The books are not going away, but there is another world of resources available to our students digitally that librarians have an obligation to teach in order to make our students future ready learners.
Every elementary student in our district, no matter the school, has one Canvas course in common – Virtual Library. This course houses a basic variety of digital resources, and if students can successfully navigate and use Virtual Library, they will have the skills to use databases, eBooks, and digital resources throughout their lives.
Information Literacy Standards
I wrote out a 10 week plan (started as a 6 week plan and kept growing), to cover the different components of Virtual Library and give my 3rd-5th grade students time to explore and navigate the features of each section. I adjusted lessons, dove deeper into some and skimmed some with different grade levels depending on how it fit in with my district scope and sequence.
I started to write out descriptions of all 10 lessons, but this blog post became way, way too long and drawn out, so I will post separate blog posts about the different weeks to give a little more space for description and reflection.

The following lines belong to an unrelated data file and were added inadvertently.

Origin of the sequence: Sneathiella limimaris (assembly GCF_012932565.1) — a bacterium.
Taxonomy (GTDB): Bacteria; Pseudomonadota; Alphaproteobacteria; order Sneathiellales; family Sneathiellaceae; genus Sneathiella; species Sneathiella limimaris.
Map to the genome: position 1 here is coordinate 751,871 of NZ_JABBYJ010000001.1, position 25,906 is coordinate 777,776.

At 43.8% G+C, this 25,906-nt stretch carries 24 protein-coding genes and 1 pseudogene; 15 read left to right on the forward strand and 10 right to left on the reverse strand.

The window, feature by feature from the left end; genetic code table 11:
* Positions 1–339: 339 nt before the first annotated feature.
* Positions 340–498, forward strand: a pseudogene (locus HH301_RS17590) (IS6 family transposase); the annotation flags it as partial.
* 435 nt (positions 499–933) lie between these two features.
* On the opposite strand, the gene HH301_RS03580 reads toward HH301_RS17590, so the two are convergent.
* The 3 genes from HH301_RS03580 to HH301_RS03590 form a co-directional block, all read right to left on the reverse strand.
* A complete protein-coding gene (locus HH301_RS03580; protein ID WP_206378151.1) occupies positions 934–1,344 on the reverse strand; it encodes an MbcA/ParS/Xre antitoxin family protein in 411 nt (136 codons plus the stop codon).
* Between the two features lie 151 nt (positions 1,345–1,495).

Because I took so much time working through Virtual Library this year with my students, I don’t really want to do the same lesson sequence again next year. I know we will have new students, but our turnover isn’t so remarkably high that the students (and I) will not be bored repeating the same thing as last year.
I’m either going to re-think the lessons I taught or come up with some way to condense the overview of Virtual Library and then add a more application / evaluation level component to the work we do within Virtual Library.
I still find Virtual Library to be such a valuable but underutilized resource within our elementary schools. In the following weeks, I’ll go through the 10 weeks reflecting on what I taught each week, and how those lessons went.
I’ve actually completed teaching the 10 weeks already, but I’m going back through my lessons and notes, and deciding what went well, what I hope to do better next year, and seeking advice from others to improve my instruction of this important chunk of information that I need to cover each year in my Information Literacy classes.